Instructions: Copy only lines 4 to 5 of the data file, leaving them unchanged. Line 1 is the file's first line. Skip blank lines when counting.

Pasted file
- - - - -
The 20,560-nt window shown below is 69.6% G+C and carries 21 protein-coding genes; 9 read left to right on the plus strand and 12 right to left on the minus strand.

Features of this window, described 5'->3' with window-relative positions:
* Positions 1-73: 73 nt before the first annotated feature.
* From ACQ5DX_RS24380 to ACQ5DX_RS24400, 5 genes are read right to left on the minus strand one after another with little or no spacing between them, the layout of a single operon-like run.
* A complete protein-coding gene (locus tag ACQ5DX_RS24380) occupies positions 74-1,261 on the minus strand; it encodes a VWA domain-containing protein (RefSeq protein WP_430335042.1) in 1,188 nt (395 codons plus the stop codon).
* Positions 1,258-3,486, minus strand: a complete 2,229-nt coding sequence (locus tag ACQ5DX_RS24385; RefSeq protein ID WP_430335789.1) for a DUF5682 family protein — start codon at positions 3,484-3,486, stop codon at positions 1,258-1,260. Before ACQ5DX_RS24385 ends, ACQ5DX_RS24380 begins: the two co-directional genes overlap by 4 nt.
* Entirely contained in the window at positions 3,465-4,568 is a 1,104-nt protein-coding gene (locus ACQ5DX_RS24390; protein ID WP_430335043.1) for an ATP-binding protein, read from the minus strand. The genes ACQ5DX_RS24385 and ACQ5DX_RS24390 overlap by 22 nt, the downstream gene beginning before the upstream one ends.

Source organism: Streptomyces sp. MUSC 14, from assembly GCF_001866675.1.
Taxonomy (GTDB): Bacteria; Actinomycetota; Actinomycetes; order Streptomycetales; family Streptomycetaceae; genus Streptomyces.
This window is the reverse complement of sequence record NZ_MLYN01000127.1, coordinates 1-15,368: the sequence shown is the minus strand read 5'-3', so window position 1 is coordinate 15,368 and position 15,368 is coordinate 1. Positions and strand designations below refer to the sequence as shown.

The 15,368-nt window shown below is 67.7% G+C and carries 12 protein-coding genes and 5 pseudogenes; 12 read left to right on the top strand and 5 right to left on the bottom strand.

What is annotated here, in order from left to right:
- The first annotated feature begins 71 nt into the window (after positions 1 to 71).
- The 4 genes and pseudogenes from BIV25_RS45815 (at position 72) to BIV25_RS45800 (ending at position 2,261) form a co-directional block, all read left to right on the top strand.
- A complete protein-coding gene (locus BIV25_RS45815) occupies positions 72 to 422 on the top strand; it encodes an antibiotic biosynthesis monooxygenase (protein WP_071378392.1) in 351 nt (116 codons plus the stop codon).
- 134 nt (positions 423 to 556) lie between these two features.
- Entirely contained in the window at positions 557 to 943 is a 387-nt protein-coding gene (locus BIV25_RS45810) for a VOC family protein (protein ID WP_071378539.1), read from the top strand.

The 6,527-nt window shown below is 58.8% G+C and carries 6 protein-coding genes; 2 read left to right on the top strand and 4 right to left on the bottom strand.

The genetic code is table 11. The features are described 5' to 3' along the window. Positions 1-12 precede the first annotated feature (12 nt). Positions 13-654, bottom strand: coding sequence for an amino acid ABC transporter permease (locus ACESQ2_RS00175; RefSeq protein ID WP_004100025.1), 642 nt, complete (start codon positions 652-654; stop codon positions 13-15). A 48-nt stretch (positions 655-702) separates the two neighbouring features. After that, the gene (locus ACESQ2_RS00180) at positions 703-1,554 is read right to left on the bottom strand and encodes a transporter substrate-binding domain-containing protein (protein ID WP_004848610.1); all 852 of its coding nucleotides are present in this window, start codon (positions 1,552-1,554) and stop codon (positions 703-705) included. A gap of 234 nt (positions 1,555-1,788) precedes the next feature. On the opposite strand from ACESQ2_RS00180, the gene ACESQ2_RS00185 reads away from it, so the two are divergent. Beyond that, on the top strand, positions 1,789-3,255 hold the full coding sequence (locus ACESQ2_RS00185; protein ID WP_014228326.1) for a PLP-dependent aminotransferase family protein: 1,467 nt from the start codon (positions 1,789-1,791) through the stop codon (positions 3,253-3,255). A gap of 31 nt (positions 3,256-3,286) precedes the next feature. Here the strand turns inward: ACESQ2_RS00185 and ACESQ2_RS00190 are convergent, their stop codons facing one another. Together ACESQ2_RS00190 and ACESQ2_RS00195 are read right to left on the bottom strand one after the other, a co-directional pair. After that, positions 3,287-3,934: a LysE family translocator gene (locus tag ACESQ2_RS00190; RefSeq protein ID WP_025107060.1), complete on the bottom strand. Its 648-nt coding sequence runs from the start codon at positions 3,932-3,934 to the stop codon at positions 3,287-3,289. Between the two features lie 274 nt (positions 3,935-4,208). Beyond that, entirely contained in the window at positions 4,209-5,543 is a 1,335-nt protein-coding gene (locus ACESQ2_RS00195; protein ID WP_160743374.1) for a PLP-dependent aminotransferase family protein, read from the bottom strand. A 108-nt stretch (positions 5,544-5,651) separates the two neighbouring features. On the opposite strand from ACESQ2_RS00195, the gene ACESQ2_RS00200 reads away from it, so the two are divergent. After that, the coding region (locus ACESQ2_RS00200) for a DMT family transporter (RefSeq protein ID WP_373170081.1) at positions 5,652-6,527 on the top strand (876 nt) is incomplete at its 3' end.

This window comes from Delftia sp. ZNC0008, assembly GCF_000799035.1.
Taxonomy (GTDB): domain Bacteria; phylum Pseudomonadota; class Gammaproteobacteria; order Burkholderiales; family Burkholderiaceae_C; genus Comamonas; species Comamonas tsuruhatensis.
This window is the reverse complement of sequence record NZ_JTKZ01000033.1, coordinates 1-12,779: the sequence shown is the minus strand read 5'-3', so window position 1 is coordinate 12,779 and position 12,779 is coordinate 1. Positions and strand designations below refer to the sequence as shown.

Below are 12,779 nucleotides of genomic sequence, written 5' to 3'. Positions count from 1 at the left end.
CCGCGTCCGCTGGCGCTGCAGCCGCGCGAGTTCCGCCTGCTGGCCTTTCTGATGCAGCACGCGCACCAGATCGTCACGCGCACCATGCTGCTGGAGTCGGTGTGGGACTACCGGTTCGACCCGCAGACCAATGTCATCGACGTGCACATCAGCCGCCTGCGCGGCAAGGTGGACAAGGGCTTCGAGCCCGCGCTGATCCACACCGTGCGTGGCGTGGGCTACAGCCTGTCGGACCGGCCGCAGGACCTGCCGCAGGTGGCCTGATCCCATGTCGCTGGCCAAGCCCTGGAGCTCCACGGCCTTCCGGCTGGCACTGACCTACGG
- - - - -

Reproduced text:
* From ACQ5DX_RS24380 to ACQ5DX_RS24400, 5 genes are read right to left on the minus strand one after another with little or no spacing between them, the layout of a single operon-like run.
* A complete protein-coding gene (locus tag ACQ5DX_RS24380) occupies positions 74-1,261 on the minus strand; it encodes a VWA domain-containing protein (RefSeq protein WP_430335042.1) in 1,188 nt (395 codons plus the stop codon).